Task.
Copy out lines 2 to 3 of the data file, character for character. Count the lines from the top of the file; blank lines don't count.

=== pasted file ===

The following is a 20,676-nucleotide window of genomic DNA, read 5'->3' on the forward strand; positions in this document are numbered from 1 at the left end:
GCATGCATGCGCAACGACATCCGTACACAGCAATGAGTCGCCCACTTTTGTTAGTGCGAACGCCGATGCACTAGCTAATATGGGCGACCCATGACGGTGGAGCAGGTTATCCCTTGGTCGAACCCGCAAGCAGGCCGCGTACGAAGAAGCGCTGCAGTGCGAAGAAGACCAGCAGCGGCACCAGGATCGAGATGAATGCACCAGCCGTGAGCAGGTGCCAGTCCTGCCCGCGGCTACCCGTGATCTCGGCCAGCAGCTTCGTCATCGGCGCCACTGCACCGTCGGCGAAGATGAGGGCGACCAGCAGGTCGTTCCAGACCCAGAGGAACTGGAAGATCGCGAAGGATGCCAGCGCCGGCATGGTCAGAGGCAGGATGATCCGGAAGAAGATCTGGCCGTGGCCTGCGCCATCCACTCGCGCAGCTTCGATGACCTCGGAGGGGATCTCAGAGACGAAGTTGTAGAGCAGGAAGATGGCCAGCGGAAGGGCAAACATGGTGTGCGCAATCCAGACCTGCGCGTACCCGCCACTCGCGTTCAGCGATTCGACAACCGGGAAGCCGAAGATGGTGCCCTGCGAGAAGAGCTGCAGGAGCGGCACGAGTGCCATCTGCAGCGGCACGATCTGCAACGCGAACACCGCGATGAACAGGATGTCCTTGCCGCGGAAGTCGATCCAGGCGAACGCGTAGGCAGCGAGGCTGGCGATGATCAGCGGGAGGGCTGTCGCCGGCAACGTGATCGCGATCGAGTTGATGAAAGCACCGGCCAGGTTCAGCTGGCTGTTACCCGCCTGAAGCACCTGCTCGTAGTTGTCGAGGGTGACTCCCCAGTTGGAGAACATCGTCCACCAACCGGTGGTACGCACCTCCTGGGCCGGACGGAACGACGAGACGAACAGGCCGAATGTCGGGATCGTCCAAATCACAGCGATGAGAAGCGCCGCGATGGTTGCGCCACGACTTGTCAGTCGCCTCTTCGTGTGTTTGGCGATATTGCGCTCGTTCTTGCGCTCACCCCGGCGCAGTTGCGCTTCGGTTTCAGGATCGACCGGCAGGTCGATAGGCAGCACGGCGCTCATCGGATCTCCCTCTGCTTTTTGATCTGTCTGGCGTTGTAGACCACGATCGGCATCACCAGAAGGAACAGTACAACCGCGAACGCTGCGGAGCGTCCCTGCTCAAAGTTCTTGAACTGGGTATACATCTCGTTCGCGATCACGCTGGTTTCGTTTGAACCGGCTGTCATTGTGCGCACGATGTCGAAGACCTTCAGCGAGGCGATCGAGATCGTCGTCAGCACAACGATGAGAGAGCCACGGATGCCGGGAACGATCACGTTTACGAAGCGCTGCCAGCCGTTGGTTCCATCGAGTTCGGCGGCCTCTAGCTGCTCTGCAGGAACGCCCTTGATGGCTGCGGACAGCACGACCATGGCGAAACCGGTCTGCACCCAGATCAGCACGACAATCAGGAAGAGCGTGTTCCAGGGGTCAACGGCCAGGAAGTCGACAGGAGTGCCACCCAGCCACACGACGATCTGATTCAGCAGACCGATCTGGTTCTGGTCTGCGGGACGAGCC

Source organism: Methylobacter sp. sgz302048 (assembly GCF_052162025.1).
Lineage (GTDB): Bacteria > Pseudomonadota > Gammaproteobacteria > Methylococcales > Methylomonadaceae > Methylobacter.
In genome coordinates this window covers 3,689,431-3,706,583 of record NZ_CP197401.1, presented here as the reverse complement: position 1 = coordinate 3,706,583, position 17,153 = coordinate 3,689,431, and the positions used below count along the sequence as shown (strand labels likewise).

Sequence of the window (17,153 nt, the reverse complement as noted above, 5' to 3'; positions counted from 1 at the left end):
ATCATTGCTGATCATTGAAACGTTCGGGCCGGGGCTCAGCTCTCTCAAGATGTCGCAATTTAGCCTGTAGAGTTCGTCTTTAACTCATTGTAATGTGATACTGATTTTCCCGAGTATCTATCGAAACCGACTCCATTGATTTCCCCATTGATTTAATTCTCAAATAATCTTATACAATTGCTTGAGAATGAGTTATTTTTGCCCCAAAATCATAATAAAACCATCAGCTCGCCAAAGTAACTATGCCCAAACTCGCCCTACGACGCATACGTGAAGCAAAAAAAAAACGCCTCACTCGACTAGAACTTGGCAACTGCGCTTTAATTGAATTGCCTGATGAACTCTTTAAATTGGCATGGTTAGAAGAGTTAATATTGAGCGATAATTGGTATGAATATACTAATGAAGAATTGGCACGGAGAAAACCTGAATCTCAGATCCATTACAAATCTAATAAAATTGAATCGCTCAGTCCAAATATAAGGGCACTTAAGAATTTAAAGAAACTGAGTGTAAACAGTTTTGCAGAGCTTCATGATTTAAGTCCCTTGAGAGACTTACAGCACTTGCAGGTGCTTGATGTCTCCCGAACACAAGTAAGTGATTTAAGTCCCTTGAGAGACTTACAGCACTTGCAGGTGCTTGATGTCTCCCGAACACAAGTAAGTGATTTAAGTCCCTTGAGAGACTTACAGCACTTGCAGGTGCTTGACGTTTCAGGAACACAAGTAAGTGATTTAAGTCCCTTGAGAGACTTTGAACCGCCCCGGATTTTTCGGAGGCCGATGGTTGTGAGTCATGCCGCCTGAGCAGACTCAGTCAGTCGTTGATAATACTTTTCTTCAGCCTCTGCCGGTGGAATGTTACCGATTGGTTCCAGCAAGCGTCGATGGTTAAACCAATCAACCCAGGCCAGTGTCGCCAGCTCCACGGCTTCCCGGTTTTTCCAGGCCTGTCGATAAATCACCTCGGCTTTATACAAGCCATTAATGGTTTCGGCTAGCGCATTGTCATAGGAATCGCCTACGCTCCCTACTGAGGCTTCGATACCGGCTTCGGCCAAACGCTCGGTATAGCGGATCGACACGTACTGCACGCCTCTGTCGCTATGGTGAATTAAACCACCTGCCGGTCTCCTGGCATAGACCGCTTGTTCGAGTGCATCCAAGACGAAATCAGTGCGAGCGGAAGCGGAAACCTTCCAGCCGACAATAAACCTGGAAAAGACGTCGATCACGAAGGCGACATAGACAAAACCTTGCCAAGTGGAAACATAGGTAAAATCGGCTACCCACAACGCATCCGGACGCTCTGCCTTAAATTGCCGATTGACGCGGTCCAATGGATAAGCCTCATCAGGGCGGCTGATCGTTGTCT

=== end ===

GCATGCATGCGCAACGACATCCGTACACAGCAATGAGTCGCCCACTTTTGTTAGTGCGAACGCCGATGCACTAGCTAATATGGGCGACCCATGACGGTGGAGCAGGTTATCCCTTGGTCGAACCCGCAAGCAGGCCGCGTACGAAGAAGCGCTGCAGTGCGAAGAAGACCAGCAGCGGCACCAGGATCGAGATGAATGCACCAGCCGTGAGCAGGTGCCAGTCCTGCCCGCGGCTACCCGTGATCTCGGCCAGCAGCTTCGTCATCGGCGCCACTGCACCGTCGGCGAAGATGAGGGCGACCAGCAGGTCGTTCCAGACCCAGAGGAACTGGAAGATCGCGAAGGATGCCAGCGCCGGCATGGTCAGAGGCAGGATGATCCGGAAGAAGATCTGGCCGTGGCCTGCGCCATCCACTCGCGCAGCTTCGATGACCTCGGAGGGGATCTCAGAGACGAAGTTGTAGAGCAGGAAGATGGCCAGCGGAAGGGCAAACATGGTGTGCGCAATCCAGACCTGCGCGTACCCGCCACTCGCGTTCAGCGATTCGACAACCGGGAAGCCGAAGATGGTGCCCTGCGAGAAGAGCTGCAGGAGCGGCACGAGTGCCATCTGCAGCGGCACGATCTGCAACGCGAACACCGCGATGAACAGGATGTCCTTGCCGCGGAAGTCGATCCAGGCGAACGCGTAGGCAGCGAGGCTGGCGATGATCAGCGGGAGGGCTGTCGCCGGCAACGTGATCGCGATCGAGTTGATGAAAGCACCGGCCAGGTTCAGCTGGCTGTTACCCGCCTGAAGCACCTGCTCGTAGTTGTCGAGGGTGACTCCCCAGTTGGAGAACATCGTCCACCAACCGGTGGTACGCACCTCCTGGGCCGGACGGAACGACGAGACGAACAGGCCGAATGTCGGGATCGTCCAAATCACAGCGATGAGAAGCGCCGCGATGGTTGCGCCACGACTTGTCAGTCGCCTCTTCGTGTGTTTGGCGATATTGCGCTCGTTCTTGCGCTCACCCCGGCGCAGTTGCGCTTCGGTTTCAGGATCGACCGGCAGGTCGATAGGCAGCACGGCGCTCATCGGATCTCCCTCTGCTTTTTGATCTGTCTGGCGTTGTAGACCACGATCGGCATCACCAGAAGGAACAGTACAACCGCGAACGCTGCGGAGCGTCCCTGCTCAAAGTTCTTGAACTGGGTATACATCTCGTTCGCGATCACGCTGGTTTCGTTTGAACCGGCTGTCATTGTGCGCACGATGTCGAAGACCTTCAGCGAGGCGATCGAGATCGTCGTCAGCACAACGATGAGAGAGCCACGGATGCCGGGAACGATCACGTTTACGAAGCGCTGCCAGCCGTTGGTTCCATCGAGTTCGGCGGCCTCTAGCTGCTCTGCAGGAACGCCCTTGATGGCTGCGGACAGCACGACCATGGCGAAACCGGTCTGCACCCAGATCAGCACGACAATCAGGAAGAGCGTGTTCCAGGGGTCAACGGCCAGGAAGTCGACAGGAGTGCCACCCAGCCACACGACGATCTGATTCAGCAGACCGATCTGGTTCTGGTCTGCGGGACGAGCC

Source organism: Methylobacter sp. sgz302048 (assembly GCF_052162025.1).